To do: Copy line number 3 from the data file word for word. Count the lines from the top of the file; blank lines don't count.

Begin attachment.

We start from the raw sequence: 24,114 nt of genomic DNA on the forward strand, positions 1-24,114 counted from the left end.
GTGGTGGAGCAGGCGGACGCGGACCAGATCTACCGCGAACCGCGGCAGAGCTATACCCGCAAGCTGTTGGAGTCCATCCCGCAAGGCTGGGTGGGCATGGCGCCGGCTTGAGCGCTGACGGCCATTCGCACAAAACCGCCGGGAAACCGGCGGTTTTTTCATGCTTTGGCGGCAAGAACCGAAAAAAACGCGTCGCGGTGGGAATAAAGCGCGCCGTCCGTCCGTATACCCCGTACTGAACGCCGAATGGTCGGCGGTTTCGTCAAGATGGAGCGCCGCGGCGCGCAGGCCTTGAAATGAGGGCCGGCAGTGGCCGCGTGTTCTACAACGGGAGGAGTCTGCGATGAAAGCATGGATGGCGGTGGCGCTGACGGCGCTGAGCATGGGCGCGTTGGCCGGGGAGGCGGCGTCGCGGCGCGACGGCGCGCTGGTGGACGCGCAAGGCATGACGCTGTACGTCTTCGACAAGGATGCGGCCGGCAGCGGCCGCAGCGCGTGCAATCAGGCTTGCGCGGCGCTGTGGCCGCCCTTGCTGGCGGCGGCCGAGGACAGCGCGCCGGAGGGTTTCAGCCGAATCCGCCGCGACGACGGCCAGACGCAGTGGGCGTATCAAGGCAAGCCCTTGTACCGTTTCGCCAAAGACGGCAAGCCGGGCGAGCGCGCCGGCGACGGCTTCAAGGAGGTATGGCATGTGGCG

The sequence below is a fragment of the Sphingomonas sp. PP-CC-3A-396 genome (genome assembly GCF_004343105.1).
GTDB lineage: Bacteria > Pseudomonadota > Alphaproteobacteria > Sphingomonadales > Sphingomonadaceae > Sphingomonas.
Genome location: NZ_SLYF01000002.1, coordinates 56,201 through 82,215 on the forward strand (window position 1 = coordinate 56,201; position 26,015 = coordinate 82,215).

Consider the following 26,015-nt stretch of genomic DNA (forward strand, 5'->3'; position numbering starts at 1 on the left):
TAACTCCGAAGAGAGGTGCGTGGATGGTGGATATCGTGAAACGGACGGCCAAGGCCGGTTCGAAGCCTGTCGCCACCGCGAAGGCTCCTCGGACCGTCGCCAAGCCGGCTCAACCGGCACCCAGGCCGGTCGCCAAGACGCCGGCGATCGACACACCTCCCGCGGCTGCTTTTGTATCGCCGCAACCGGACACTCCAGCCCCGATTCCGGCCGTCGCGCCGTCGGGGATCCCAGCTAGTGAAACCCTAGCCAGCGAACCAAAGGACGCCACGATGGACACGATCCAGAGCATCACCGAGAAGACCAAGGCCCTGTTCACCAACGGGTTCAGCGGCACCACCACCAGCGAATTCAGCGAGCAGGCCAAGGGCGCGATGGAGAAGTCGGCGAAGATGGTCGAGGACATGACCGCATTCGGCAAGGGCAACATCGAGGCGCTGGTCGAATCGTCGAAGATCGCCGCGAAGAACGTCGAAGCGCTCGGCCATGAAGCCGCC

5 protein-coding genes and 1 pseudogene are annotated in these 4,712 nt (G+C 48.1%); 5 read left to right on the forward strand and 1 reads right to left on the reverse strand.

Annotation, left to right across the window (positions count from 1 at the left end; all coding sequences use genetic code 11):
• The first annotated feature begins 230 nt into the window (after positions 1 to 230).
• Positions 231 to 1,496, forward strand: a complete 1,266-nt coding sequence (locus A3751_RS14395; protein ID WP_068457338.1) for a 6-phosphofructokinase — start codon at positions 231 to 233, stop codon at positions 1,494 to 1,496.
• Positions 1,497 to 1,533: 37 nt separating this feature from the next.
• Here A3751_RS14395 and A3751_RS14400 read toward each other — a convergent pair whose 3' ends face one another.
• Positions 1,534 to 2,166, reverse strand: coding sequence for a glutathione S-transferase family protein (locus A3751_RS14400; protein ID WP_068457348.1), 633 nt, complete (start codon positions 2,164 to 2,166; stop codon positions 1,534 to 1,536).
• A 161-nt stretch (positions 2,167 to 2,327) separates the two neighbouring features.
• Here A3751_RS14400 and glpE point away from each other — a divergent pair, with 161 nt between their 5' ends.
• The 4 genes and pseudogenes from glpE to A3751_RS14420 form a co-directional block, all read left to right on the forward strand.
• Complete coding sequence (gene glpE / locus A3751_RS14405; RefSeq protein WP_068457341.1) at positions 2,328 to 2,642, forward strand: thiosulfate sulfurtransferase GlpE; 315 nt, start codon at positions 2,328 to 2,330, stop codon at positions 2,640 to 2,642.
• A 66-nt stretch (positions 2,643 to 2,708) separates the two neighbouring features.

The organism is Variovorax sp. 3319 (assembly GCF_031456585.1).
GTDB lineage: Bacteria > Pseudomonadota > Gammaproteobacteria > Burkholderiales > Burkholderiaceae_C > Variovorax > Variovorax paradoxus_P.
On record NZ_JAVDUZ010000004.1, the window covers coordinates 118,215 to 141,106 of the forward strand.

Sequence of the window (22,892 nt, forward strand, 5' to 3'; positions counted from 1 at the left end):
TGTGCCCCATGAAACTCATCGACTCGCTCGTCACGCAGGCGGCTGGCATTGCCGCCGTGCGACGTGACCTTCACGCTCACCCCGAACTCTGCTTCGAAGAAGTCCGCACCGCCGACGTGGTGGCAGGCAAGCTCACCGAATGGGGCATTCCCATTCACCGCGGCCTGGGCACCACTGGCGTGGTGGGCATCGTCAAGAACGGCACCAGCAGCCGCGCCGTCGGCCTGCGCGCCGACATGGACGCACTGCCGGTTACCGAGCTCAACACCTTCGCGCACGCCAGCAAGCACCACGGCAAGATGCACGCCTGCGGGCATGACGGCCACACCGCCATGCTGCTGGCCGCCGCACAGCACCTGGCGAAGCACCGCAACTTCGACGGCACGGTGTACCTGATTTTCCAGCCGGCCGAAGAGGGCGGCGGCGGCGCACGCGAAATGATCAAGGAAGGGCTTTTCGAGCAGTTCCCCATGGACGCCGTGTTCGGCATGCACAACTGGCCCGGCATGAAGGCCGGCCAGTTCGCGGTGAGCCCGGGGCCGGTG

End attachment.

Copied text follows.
The sequence below is a fragment of the Sphingomonas sp. PP-CC-3A-396 genome (genome assembly GCF_004343105.1).